This was the first of Goldberg's hospital designs to employ the advantages of a "shell" wall construction. Built above the two-story support building, each floor of the nine-story bed tower was divided into four quadrants for patients. The 260-bed facility was the first hospital where BGA implemented their growing understanding of the needs and workings of the medical community. Within each quadrant were patient "villages" of ten beds each, clustered around a nursing station. The village system ensured that no nurse would be out of a five-foot reach of any patient. There were four villages on each floor.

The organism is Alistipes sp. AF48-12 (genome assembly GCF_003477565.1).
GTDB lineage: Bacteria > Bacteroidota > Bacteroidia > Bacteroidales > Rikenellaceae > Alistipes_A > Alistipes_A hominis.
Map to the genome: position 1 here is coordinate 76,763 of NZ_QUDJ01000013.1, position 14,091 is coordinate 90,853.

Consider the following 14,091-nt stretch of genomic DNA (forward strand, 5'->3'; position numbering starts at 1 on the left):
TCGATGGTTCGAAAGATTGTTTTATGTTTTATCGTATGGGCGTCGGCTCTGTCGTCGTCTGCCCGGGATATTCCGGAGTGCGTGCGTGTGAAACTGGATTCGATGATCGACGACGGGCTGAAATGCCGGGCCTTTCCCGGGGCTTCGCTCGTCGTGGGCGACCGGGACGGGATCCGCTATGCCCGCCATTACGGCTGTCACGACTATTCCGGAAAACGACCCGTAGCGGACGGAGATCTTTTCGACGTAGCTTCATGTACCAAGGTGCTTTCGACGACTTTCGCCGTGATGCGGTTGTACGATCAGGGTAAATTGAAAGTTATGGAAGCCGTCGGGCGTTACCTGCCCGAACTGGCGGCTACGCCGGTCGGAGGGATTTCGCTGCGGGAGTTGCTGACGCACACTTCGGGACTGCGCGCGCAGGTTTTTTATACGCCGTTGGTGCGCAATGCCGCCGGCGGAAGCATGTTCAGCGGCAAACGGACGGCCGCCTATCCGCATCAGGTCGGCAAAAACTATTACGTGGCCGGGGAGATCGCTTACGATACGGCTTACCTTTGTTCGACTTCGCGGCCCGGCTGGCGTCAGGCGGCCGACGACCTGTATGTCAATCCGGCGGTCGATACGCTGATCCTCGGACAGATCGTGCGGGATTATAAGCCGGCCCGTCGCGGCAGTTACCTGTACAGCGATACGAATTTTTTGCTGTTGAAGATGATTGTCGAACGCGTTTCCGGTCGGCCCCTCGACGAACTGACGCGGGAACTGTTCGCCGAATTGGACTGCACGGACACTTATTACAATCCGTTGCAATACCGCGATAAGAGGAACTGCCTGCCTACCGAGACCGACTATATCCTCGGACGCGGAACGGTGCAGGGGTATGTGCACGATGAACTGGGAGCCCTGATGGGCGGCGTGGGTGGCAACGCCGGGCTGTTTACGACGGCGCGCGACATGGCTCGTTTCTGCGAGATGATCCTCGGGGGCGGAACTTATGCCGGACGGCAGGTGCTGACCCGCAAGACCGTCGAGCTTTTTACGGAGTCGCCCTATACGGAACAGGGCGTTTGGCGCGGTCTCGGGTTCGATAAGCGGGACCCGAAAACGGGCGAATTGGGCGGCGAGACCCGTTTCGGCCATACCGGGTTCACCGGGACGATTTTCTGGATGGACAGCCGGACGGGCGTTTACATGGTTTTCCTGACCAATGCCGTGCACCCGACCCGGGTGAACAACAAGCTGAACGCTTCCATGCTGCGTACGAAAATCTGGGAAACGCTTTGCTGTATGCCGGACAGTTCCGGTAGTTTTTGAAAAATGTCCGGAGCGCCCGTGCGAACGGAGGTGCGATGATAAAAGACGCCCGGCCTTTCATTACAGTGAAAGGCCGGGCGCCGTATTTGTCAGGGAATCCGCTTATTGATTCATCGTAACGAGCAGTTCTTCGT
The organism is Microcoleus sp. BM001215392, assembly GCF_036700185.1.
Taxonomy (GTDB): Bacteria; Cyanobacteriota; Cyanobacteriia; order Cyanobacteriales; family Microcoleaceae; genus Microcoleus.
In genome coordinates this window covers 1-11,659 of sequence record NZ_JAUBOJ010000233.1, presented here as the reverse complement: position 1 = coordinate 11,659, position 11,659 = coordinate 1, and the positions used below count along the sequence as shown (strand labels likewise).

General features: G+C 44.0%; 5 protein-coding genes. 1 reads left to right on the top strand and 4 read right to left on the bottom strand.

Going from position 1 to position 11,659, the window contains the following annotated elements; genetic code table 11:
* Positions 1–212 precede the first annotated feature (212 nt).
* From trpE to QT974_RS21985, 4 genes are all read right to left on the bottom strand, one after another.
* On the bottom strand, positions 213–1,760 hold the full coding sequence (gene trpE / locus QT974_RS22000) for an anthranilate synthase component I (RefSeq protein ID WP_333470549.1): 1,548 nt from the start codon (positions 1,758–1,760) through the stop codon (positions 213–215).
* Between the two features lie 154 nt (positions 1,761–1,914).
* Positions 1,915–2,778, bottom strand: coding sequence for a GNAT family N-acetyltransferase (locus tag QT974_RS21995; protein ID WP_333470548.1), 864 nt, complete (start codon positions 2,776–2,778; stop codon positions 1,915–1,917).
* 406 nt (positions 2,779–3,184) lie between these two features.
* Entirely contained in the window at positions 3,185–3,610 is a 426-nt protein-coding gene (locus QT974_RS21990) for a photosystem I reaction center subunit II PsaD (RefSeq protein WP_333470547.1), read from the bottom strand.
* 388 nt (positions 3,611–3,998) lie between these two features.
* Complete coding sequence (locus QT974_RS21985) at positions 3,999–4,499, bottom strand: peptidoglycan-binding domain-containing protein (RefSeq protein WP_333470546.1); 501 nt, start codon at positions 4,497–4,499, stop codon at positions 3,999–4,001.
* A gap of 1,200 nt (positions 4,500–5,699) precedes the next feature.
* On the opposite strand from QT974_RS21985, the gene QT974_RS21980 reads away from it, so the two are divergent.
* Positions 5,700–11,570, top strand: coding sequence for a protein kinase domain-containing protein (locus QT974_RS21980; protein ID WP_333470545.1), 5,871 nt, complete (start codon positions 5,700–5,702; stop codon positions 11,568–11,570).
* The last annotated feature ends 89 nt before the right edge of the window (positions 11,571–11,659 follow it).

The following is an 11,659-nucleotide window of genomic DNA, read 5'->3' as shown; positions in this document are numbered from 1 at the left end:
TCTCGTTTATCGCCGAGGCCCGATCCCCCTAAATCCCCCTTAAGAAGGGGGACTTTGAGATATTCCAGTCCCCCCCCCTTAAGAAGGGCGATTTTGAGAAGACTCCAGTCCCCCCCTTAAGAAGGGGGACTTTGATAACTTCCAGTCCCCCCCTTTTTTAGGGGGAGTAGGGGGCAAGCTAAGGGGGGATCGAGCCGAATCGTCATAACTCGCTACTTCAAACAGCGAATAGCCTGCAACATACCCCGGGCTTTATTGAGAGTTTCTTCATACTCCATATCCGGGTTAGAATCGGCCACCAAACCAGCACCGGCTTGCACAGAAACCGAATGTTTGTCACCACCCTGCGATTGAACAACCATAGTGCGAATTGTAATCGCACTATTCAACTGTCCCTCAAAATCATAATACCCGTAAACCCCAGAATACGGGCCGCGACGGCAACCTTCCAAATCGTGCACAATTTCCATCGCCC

Made of reinforced concrete, the earthquake resistant structure was supported by flared concrete columns, which served as a "soft zone" to absorb seismic shock. The shell walls of concrete took the vertical load from the upper reinforced concrete floor slabs and there were no interior columns. The concrete was finished with a white colored fiberglass giving the building a highly finished and glossy look.